Chariots of Fire won an Oscar for Best Picture in 1982.
Chariots of Fire won an Oscar for Best Picture in 1982.
In Stride

The Best Running Movies of All Time

These four films do the sport right

Chariots of Fire won an Oscar for Best Picture in 1982.
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Not all sports movies are created equal; for every Bull Durham, there’s an Air Bud 4: Seventh Inning Fetch. The most compelling films are usually less about the outcome of the big game, and more about characters’ struggles off the field. That is certainly the case in each of the films listed below, some of which, to be fair, can only be classified as “sports movies” under the broadest definition of the genre. If you’re a runner and cinema enthusiast, the following should be considered mandatory viewing.

Chariots of Fire (1981)

“Baywatch” montages notwithstanding, Chariots of Fire has arguably the most iconic scene of people running on a beach. Rather than bronzed and glabrous Malibu lifeguards, the striders here are Great Britain’s finest young (male) athletes readying themselves for the 1924 Olympics. Among them are the film’s protagonists, Eric Liddell and Harold Abrahams, two heroes of British sprinting whose respective struggles with devotional obligation and latent anti-Semitism form the core of the narrative. Chariots of Fire won an Oscar for Best Picture and is catnip for Anglophiles: we get scenes of the Edinburgh cityscape from Arthur’s Seat, Eton College, St. Andrews and, of course, the White Cliffs of Dover. Also, that Vangelis theme . . .

The Robber (2010)

Imagine an existentialist remake of Point Break and you might get something like The Robber, which is based on the life of notorious Austrian distance runner delinquent Johann Kastenberger, aka “Shotgun Ronnie.” In the ‘80s, Kastenberger held up banks wearing a Ronald Reagan mask, murdered people, and won major road races in Austria . . . as one does. The Robber is a thinly fictionalized portrait of this fascinating character, who allegedly still holds the course record for a well known Austrian mountain race. It is to the film’s credit that it doesn’t try to explain Kastenberger’s pathology, instead focusing its energy on riveting chase (and race) scenes.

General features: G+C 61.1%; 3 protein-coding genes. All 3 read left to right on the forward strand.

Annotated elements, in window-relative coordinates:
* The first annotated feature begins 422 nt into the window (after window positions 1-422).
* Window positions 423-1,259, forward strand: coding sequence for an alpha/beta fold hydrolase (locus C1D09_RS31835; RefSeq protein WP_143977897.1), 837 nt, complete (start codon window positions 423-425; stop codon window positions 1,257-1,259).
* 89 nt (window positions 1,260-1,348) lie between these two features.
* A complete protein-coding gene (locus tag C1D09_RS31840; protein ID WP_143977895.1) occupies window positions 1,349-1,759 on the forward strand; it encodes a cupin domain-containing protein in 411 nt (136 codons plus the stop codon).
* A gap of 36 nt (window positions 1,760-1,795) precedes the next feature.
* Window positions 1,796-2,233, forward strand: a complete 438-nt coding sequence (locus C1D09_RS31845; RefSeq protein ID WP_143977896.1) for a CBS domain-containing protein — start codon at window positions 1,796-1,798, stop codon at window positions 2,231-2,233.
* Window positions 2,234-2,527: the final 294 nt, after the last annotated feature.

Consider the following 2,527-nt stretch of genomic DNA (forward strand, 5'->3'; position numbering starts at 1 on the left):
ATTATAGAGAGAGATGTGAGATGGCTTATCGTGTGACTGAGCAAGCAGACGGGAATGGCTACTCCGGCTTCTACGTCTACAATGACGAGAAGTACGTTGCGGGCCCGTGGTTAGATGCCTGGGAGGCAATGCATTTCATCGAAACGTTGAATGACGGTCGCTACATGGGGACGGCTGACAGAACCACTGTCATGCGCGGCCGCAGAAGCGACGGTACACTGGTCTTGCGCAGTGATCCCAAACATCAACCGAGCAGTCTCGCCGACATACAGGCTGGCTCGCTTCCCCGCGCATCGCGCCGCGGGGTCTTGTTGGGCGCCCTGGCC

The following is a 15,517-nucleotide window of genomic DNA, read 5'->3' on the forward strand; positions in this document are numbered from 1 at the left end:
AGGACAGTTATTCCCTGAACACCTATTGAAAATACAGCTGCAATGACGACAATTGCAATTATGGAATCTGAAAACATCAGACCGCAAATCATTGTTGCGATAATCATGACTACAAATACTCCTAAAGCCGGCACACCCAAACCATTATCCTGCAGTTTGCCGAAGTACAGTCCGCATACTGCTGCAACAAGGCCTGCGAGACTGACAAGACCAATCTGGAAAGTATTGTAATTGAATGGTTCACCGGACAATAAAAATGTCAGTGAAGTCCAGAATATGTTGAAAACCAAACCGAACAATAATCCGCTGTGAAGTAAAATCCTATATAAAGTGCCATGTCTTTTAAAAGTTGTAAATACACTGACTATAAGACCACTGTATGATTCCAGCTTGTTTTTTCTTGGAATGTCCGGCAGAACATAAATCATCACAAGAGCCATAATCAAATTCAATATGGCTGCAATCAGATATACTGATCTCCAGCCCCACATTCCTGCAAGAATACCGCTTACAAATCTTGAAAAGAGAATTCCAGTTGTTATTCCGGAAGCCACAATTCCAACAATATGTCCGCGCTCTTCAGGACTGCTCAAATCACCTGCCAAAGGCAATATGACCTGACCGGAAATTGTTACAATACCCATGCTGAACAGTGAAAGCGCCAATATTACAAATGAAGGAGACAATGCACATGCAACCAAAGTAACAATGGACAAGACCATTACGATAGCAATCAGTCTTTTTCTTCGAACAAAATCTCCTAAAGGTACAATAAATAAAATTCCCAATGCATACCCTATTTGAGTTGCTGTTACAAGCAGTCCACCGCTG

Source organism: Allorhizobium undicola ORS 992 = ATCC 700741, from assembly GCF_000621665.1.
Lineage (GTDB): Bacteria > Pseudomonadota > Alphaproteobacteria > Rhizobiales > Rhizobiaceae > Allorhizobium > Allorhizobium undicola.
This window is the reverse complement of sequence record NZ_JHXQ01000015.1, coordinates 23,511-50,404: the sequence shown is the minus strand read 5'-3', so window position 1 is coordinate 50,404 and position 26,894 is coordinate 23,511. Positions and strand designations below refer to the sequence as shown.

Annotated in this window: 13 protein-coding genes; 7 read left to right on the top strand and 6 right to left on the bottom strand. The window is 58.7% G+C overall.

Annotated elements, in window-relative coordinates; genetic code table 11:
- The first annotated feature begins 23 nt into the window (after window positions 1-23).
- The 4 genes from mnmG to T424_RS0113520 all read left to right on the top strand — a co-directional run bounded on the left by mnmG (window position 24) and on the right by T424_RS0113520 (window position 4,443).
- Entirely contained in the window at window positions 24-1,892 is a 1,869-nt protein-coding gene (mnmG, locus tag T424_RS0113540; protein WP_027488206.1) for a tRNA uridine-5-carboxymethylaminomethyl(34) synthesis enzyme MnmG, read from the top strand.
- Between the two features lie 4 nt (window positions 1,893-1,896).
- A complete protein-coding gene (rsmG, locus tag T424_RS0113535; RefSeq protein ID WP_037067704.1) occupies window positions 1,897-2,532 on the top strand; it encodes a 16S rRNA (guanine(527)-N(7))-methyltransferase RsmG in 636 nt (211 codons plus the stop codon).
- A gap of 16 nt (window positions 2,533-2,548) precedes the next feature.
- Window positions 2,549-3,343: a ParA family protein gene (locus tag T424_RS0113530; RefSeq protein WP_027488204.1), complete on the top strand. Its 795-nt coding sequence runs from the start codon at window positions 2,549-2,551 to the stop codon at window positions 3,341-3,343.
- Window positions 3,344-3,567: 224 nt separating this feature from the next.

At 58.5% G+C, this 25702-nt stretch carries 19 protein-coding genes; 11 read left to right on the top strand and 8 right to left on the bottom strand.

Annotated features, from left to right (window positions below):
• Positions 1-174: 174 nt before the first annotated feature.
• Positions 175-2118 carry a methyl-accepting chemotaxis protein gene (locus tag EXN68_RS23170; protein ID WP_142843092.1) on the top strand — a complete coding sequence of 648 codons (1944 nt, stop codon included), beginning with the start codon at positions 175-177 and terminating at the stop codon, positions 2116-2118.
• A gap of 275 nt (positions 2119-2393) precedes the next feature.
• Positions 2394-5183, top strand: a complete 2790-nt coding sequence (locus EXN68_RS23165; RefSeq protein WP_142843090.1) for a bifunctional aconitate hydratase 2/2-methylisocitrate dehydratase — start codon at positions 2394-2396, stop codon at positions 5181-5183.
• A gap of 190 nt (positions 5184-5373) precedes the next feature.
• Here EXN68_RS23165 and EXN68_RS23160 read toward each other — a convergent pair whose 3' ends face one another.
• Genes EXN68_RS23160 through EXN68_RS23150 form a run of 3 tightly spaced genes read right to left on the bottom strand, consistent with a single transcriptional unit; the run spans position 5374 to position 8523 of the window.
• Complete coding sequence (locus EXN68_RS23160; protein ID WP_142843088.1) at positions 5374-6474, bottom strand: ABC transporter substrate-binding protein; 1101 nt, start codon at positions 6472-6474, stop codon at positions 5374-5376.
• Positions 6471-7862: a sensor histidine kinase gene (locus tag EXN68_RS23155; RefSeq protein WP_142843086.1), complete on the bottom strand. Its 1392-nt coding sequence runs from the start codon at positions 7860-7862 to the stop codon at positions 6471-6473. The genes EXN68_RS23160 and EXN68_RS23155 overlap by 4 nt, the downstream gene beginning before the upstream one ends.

Marathon Man (1976)

Much of American cinema in the 1970s was pretty bleak and Marathon Man is no exception. Dustin Hoffman and Laurence Olivier star in this thriller about stolen diamonds, corrupt government agents, Nazi war criminals, and an unwitting Columbia grad student. This has to be one of the most paranoid movies ever made, not least because its villain embodies everyone’s worst fear: a dentist who, um, doesn’t have your best interests in mind. The feeling of dread is exacerbated right from the start by Michael Small’s ominous score, in which the composer sought to instill “a kind of a scream which went not only with terror and torture but also with the limits pushed by being a marathon runner.” The film opens with archival footage of Ethiopian marathon legend Abede Bikila competing in the ’64 Olympics and segues to Dustin Hoffman warily doing laps around the Central Park Reservoir. He is being chased. He just doesn’t know it yet.

The Loneliness of the Long-Distance Runner (1962)

From Muhammad Ali to Nick Symmonds, the athlete-as-rebel trope has become ubiquitous over the years. What distinguishes Smith, the hero of Alan Sillitoe’s short story “The Loneliness of the Long-Distance Runner,” is that he is not a sports star, but a working-class youth in post-WW2 England caught up in petty crime. He ends up in juvie after an ill-fated bakery heist, where the authorities discover and seek to exploit his talent for long-distance running. Both the short story and the film beautifully convey the way running provides an escape that is a much mental as it is physical. “As soon as I take that first flying leap into the frosty grass of an early morning when even birds haven’t the heart to whistle, I get to thinking, and that’s what I like,” Sillitoe wrote. “I go my rounds in a dream, turning at lane or footpath corners without knowing I’m turning, leaping brooks without knowing they’re there.” How do you portray something like that on screen? Like this.

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